At Complutense Library (Madrid), the confines of the individual institution were seen to jeopardise the library’s digitisation ambitions and ensuing digital preservation obligations, as described by José A. Magán, Manuela Palafox, Eugenio Tardón and Amelia Sanz. Complutense Library sought partnerships with Google, for digitisation, and with HathiTrust in the US, for digital preservation — resulting in 120,000 volumes becoming digitally available to a wide audience. Magán et al. conclude that ‘international cooperation [is] the best way to ensure the survival of academic and research libraries in the future’.

The fact that collaboration in digital preservation pays off is sufficiently demonstrated by Esa-Pekka Keskitalo who presents the cost-benefit calculations behind the Finnish plan for a national digital preservation organisation for libraries, archives and museums. Although precise figures are scarce in a field as young as digital preservation, the savings of a shared preservation system are estimated at ca. €8 million annually.

Collaboration is certainly at the centre of LIBER’s own activities, as demonstrated by Paul Ayris in his review of LIBER’s policy and projects. Ayris also contributes a report on the OAI7 Workshop in Geneva last June on innovations in scholarly communication. The UK Research Information Network (RIN) investigated the costs and benefits of transitions in scholarly communications, and Michael Jubb summarises the ensuing report. Research into costs and benefits is always difficult, as there are so many parameters and sunk costs that are difficult to estimate. Yet, the RIN report concludes that for the UK, only the Gold route to open access will bring substantial benefits. In practice, however, a mosaic of different alternatives is expected to emerge.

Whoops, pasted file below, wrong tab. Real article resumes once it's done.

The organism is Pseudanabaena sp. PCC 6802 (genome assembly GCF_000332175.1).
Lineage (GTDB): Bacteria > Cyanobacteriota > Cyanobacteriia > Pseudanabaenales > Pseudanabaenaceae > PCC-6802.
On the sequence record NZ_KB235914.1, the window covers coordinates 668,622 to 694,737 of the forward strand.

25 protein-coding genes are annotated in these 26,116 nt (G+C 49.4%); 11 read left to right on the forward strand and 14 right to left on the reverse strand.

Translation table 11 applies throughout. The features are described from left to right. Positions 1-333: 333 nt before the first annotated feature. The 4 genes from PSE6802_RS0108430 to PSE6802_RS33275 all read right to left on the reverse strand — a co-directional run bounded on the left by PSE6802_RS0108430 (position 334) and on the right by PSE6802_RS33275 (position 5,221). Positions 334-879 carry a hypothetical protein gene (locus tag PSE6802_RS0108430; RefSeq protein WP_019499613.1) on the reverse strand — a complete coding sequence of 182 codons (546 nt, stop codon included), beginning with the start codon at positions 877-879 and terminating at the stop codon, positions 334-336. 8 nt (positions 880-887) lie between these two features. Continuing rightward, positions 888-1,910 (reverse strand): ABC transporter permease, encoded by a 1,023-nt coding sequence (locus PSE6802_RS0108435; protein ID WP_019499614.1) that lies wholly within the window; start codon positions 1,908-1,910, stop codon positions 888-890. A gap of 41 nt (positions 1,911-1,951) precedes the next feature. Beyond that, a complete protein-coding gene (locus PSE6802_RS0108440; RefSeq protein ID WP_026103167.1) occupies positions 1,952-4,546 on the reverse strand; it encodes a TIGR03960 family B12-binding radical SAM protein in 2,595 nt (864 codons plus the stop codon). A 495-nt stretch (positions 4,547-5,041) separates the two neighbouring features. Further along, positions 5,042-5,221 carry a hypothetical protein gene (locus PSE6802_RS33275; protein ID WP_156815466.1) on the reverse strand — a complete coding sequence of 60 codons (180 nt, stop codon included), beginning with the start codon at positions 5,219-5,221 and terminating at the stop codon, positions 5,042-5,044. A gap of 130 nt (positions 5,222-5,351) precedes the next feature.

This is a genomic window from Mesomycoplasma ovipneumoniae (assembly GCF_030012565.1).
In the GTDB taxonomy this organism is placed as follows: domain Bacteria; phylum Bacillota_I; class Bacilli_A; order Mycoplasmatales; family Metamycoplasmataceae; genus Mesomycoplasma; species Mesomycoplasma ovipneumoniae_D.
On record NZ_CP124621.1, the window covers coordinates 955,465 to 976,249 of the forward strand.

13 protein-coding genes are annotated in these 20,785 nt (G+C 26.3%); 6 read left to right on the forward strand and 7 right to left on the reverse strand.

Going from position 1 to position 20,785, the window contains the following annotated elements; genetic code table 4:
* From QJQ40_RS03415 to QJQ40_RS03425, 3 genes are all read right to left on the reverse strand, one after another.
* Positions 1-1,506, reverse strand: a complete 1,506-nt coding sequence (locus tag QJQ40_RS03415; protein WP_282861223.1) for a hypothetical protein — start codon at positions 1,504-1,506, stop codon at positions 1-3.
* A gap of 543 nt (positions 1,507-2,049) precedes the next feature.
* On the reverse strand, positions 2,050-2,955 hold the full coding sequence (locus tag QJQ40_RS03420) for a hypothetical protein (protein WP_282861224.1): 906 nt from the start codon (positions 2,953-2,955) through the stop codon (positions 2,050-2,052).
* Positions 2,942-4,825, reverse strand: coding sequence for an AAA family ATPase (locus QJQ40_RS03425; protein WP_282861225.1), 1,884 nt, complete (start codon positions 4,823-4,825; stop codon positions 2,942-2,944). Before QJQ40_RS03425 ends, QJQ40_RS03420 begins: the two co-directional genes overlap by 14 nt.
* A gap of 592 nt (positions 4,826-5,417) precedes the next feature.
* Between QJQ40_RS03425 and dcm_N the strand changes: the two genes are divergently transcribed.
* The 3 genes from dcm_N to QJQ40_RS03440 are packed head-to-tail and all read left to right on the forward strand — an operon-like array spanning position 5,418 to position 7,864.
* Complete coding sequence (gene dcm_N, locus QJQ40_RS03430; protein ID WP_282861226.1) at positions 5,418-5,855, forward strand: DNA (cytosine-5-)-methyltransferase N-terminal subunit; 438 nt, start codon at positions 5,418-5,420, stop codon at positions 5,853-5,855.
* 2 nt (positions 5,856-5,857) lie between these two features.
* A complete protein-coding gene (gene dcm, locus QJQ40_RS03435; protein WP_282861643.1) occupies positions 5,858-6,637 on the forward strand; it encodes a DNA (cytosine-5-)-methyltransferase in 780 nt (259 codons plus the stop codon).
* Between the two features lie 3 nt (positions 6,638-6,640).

Jackie Dooley of OCLC Research (US) draws attention to the position of special collections in the digital age, noting a rapid growth of these collections. However, ‘the daunting challenges of managing born-digital archival materials have begun to loom large among the concerns of academic and research libraries. … Born-digital materials have to date been under-collected, many institutions do not know how much material they have, true preservation capabilities are not yet in place, and few materials are accessible for use.’ Dooley is basing her conclusions on research carried out in the US, but I would argue that Europe is not doing much better. Tackling the born-digital challenge will require many more barriers between institutions, countries and sectors to be pulled down.

A sponsored article by Ido Peled of Ex Libris about designing a digital preservation system, two conference reports and a book review conclude this issue of LIBER Quarterly. A second issue with materials from the Annual Conference will follow shortly.

Notes

Conference website with videos and powerpoints at http://bibliotecnica.upc.edu/LIBER2011/.

Lorcan Dempsey, ‘The University Library: reconfiguring organizational boundaries in a network environment, video at http://hdl.handle.net/2099.2/2536.

Rick Luce, ‘From here to the clouds: eResearch and the research library’, video at http://hdl.handle.net/2099.2/2479; also see my blog post at http://digitaalduurzaam.blogspot.com/2011/06/more-digital-wake-up-calls-for-academic.html; and Herbert van de Sompel, ‘Towards machine-actionable scholarly communication’, video at http://hdl.handle.net/2099.2/2520, blog post at http://digitaalduurzaam.blogspot.com/2011/06/global-web-of-data-depends-on-machine.html.